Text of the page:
The Collaborative International Dictionary
Majuscule \Ma*jus"cule\, n. [Cf. F. majuscule. See Majuscul[ae].] A capital letter; especially, one used in ancient manuscripts. See Majuscul[ae].
Majuscule writing, writing composed wholly of capital letters, especially the style which prevailed in Europe from the third to the sixth century.
Douglas Harper's Etymology Dictionary
18c. (adj)., 1825 (n.), from French majuscule (16c.), from Latin maiuscula (littera), fem. of maiusculus "somewhat larger, somewhat greater," diminutive of maior (see major (adj.)).
n. A capital letter, especially one used in ancient manuscripts.
adj. of or relating to a style of writing characterized by somewhat rounded capital letters; 4th to 8th centuries [ant: minuscule]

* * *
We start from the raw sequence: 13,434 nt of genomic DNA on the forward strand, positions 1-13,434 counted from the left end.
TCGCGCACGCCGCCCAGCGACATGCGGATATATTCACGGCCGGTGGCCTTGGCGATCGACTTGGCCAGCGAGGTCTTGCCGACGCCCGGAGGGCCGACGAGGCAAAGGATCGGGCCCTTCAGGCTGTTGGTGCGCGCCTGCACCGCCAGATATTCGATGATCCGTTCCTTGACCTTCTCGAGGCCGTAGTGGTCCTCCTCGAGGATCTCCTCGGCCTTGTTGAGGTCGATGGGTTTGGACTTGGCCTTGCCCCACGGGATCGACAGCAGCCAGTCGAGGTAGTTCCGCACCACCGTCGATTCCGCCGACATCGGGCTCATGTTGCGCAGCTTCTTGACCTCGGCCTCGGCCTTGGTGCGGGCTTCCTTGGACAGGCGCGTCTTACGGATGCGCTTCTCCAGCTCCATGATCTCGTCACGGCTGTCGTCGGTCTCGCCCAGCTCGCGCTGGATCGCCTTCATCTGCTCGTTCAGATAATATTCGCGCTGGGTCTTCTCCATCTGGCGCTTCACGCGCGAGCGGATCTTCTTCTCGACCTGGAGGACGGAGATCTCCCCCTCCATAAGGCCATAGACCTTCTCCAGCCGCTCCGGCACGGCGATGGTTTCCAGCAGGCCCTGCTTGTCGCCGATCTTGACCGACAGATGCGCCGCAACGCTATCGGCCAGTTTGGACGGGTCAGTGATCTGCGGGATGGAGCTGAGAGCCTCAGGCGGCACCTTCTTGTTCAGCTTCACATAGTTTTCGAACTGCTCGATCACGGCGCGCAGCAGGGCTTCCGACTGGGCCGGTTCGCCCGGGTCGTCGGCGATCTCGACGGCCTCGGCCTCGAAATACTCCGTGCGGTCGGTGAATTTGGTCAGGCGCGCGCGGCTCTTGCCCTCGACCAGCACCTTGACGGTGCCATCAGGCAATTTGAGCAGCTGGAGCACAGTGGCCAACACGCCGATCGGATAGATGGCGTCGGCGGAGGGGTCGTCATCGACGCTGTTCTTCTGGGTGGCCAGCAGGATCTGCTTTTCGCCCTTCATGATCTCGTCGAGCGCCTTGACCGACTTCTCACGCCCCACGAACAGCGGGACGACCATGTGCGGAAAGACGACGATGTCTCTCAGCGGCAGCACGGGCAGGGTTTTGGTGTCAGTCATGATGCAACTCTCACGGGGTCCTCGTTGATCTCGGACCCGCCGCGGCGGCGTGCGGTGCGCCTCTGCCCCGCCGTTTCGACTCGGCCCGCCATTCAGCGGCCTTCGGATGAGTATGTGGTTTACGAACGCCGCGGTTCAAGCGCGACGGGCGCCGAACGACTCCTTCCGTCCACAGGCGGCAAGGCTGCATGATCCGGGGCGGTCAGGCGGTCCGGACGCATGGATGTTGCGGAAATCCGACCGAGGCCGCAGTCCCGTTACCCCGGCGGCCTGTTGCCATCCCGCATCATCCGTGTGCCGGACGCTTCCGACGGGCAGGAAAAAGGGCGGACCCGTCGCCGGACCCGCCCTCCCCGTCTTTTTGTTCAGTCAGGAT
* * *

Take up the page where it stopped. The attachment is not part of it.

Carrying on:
n. one of the large alphabetic characters used as the first letter in writing or printing proper names and sometimes for emphasis; "printers once kept the type for capitals and for small letters in separate cases; capitals were kept in the upper half of the type case and so became known as upper-case letters" [syn: capital, capital letter, upper case, upper-case letter] [ant: small letter]
Usage examples of "majuscule".
In a majuscule, childish script that might have been written left-handed, it says: It has come to my notice that you are with child.
Lying on his face, with the candle and the book before him, he would softly and tenderly repeat the praises of his dear, dear Annie, and as he turned over page after page, and saw the raised gold of the majuscules glow and flame in the candle-light, he pressed the thorns into his flesh.